Two years ago, a Palm Beach County lawyer named John Carter asked County Judge Marni Bryson to disqualify herself due to her history with a particular case. The judge convicted the lawyer of contempt of court and sentenced him to a month in jail. Appellate attorney Donna Solomon and her husband Mark Solomon represented Carter through his appeal. Carter’s legal team is pleased with the verdict, with Donna Solomon stating that the judges “rendered a very well-reasoned decision and we are pleased with the result.”
The History of the Case
On March 23, 2018, Carter entered Bryson’s courtroom. He was representing his client in a DUI case. The lawyer stated that it was not his client’s fault for not appearing in court because his client never received notice of the hearing. Carter and Judge Bryson then got into a verbal dispute over whether he had signed for the hearing notice.
Carter stated that in his 35 years as a lawyer, he had never experienced anything like it. He also stated that the judge was “disrespectful to the people of Palm Beach County” and that he was appalled. At the end of the exchange, the judge stated that she would recuse herself from the case and told Carter to leave, saying that she could not take him “seriously.”
A few days after the exchange, the judge submitted contempt charges against Carter. The grounds for the contempt charges are the alleged misrepresentation that he did not sign for a court document. Carter’s claim that someone else forged his signature set off the verbal dispute. During the contempt hearing, Carter continued to maintain that he never signed the notice to appear.
Carter’s Contempt Hearing
Bryson convicted Carter of contempt of court charge and sentenced him to 30 days in jail. Only hours after Carter entered a Palm Beach County Jail, the Court of Appeal ordered Carter’s appeal to the 15th Circuit Court. That night, a circuit judge ordered Carter’s release and he walked back out of jail.
During the hearing for contempt of court, Bryson submitted a video as evidence. The video showed Carter walking up to the clerk of the court’s desk next to the judicial bench. The desk of the clerk was not within the range of the camera and was thus not captured in the video footage. When Carter comes back into the video frame, he is walking away from the clerk’s desk. The video appears to show him holding several pieces of paper. He then rejoins his client.
According to court records, the clerk logged in a signed hearing notice into the court’s online filing system. Carter stated that he did not know what those papers were. Carter’s client stated that a new hearing date had not been set and that the court clerk would contact both of them when they scheduled a new hearing date.
The Decision of the Circuit Court
Two years after Carter was convicted of contempt of court, three Circuit Judges issued a ruling that Bryson made an error. The case started in county court, so a circuit court handled the appeal. First, the court ruled that she made an error when she failed to recuse herself from Carter’s contempt hearing.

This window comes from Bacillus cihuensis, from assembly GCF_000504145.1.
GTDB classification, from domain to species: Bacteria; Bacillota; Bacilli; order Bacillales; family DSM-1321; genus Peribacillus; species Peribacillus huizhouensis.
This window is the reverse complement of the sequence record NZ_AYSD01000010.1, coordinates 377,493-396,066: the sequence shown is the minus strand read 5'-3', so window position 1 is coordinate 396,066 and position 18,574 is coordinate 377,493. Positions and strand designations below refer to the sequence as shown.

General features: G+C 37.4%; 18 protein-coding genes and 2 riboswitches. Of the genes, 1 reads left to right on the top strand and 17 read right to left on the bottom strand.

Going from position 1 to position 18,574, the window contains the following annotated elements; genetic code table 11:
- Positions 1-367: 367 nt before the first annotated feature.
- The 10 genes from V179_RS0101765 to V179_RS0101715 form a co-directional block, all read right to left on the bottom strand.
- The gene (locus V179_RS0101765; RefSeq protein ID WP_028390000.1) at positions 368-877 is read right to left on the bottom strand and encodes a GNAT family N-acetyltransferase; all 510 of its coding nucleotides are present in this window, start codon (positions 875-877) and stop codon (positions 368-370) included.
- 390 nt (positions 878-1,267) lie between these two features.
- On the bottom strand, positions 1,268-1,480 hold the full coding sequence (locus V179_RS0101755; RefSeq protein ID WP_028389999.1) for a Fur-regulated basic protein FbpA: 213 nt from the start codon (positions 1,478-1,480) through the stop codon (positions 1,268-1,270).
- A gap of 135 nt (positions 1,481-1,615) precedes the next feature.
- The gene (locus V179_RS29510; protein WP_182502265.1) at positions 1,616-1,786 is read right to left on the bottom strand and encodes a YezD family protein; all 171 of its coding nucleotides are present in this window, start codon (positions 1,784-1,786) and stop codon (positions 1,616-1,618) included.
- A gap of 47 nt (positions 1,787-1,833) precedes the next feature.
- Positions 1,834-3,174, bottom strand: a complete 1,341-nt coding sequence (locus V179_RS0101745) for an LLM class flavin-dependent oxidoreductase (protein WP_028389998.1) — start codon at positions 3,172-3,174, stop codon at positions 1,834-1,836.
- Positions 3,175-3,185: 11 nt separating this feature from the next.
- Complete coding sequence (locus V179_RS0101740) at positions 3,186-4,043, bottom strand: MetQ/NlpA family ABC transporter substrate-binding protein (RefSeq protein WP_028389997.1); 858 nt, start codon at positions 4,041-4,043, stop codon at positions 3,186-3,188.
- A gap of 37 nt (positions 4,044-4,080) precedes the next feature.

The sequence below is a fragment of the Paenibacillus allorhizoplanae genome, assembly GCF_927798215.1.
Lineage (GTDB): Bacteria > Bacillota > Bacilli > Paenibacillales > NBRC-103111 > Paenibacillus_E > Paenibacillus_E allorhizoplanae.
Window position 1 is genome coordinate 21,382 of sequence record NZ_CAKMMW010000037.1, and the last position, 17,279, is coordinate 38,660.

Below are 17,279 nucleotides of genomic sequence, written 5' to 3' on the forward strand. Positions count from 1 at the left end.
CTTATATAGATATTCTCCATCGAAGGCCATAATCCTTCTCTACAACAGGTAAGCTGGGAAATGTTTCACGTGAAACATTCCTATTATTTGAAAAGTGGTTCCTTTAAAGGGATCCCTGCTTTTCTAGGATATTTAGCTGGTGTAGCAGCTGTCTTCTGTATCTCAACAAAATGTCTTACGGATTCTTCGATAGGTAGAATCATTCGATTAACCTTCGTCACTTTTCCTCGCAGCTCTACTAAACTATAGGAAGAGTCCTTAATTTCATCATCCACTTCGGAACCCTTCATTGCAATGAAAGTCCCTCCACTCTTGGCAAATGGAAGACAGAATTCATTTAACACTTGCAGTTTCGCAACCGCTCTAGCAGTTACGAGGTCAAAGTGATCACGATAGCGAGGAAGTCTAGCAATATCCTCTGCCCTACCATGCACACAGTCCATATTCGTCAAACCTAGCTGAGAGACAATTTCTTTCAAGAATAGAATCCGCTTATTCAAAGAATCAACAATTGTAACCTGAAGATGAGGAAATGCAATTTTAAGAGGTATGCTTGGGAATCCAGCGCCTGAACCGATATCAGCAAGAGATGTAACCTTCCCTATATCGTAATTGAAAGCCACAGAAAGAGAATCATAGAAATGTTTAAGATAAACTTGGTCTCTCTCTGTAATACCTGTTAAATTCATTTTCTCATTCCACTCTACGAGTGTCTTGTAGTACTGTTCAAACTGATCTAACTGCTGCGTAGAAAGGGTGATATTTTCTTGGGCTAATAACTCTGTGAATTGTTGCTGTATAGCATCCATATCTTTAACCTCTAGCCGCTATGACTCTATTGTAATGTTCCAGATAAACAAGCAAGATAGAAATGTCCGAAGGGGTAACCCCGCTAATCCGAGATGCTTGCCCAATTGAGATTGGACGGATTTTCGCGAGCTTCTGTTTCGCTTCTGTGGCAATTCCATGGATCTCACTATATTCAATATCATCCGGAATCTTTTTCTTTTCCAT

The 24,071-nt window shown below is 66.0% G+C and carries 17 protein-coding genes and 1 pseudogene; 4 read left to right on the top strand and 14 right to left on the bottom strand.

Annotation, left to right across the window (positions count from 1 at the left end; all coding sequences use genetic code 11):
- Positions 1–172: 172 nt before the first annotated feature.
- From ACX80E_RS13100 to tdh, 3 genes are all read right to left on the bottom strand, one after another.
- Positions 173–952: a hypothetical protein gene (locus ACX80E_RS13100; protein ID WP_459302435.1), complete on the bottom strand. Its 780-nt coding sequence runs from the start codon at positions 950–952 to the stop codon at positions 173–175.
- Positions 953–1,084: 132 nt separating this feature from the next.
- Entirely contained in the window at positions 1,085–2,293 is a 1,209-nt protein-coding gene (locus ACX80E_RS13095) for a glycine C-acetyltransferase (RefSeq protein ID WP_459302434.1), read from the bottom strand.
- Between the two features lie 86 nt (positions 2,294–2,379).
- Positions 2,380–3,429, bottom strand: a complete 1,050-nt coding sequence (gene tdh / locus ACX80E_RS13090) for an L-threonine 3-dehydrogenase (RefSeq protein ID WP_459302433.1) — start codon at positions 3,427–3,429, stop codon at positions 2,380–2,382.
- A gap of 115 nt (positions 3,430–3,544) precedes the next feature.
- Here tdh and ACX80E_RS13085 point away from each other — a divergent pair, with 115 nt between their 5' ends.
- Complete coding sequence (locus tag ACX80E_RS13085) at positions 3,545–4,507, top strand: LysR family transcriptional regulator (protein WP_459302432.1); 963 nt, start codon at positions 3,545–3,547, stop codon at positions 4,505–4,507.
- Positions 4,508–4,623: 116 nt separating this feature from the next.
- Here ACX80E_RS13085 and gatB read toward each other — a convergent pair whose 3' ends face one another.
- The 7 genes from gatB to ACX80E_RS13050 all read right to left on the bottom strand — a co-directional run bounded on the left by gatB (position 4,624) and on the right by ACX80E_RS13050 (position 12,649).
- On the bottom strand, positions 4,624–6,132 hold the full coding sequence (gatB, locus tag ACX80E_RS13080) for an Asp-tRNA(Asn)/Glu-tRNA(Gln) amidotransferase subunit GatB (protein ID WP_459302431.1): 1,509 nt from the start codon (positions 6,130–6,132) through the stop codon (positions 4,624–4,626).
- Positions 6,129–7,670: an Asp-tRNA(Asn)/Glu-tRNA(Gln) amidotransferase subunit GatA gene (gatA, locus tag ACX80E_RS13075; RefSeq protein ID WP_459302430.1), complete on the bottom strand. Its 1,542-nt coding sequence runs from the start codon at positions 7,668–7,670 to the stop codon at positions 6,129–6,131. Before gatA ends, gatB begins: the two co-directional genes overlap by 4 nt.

The Circuit Court ruled that Bryson should have recused herself because of the history she had with the case. The Circuit court also agreed that Bryson should not have ordered Carter to complete a mental-health evaluation. Finally, the Circuit court ruled that Bryson was wrong to refuse to set a bond for Carter after she had convicted him.
The Judge Should Have Recused Herself
This circuit court decision will protect lawyers who have been charged with contempt. The level of animosity between the judge and Carter should have been sufficient for Bryson to recuse herself from trying Carter’s contempt charges. Her animosity was enough to give Carter a reasonable fear that he would not receive a fair hearing before Bryson, according to Carter’s attorney Donna Solomon.
County Judge Robert Panse has been assigned to hear Carter’s new contempt hearing, scheduled for July 17th. Carter will be asking the judge to dismiss all of the contempt charges against him.
The Impact of the Circuit Court Ruling
In its ruling, the circuit court wrote, “we cannot overlook that Judge Bryson recused herself from (Carter’s) client’s case not because of a conflict she had with his client, but because of an issue she had with (Carter.) Not only did she make that explicitly clear when she stated her basis for the recusal, but also when she stated that she ‘can’t take (Carter) seriously.’”
This ruling could become extremely helpful for lawyers who are facing contempt charges in the future. Everyone has a right to a fair trial, including lawyers who are facing contempt charges. When a judge displays an animus toward a lawyer based on personal opinion, that judge should not be able to preside over the lawyer’s contempt hearing.
The Value of Hiring an Experienced Lawyer for Your Defense
Attorney Mark Solomon represented Carter during the initial contempt of court charges. For the appellate case, Attorney Donna Greenspan Solomon secured a favorable verdict. Carter’s case showcases the need for experienced appellate lawyers. In this case, a judge who clearly showed animosity toward Carter as a lawyer presided over his contempt hearing, making it difficult, if not impossible, for him to have a fair trial.
If you are facing criminal charges, hiring an experienced trial lawyer is imperative. When an unfavorable verdict occurs at the trial court level, you need an experienced appellate lawyer. Contact Mark Solomon, P.A. today to schedule your consultation with our South Florida criminal defense law firm.